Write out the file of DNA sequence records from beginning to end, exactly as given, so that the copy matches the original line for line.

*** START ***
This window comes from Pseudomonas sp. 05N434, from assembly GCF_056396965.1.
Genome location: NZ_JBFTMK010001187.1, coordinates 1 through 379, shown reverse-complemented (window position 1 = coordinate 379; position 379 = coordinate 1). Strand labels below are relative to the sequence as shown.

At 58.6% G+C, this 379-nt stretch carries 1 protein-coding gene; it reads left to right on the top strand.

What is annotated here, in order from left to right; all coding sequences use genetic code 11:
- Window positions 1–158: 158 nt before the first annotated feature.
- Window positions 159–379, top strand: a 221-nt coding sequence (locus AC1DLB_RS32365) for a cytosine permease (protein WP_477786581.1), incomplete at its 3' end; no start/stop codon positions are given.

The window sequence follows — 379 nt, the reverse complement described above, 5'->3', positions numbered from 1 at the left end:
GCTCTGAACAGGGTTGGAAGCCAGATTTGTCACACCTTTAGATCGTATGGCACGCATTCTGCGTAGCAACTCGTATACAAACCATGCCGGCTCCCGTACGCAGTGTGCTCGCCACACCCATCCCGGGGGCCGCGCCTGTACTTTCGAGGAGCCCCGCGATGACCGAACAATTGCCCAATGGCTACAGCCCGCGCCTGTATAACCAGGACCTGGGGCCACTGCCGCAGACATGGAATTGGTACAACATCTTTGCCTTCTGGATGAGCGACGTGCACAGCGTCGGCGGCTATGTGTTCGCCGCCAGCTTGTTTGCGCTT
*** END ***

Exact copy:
This window comes from Pseudomonas sp. 05N434, from assembly GCF_056396965.1.
Genome location: NZ_JBFTMK010001187.1, coordinates 1 through 379, shown reverse-complemented (window position 1 = coordinate 379; position 379 = coordinate 1). Strand labels below are relative to the sequence as shown.

At 58.6% G+C, this 379-nt stretch carries 1 protein-coding gene; it reads left to right on the top strand.

What is annotated here, in order from left to right; all coding sequences use genetic code 11:
- Window positions 1–158: 158 nt before the first annotated feature.
- Window positions 159–379, top strand: a 221-nt coding sequence (locus AC1DLB_RS32365) for a cytosine permease (protein WP_477786581.1), incomplete at its 3' end; no start/stop codon positions are given.

The window sequence follows — 379 nt, the reverse complement described above, 5'->3', positions numbered from 1 at the left end:
GCTCTGAACAGGGTTGGAAGCCAGATTTGTCACACCTTTAGATCGTATGGCACGCATTCTGCGTAGCAACTCGTATACAAACCATGCCGGCTCCCGTACGCAGTGTGCTCGCCACACCCATCCCGGGGGCCGCGCCTGTACTTTCGAGGAGCCCCGCGATGACCGAACAATTGCCCAATGGCTACAGCCCGCGCCTGTATAACCAGGACCTGGGGCCACTGCCGCAGACATGGAATTGGTACAACATCTTTGCCTTCTGGATGAGCGACGTGCACAGCGTCGGCGGCTATGTGTTCGCCGCCAGCTTGTTTGCGCTT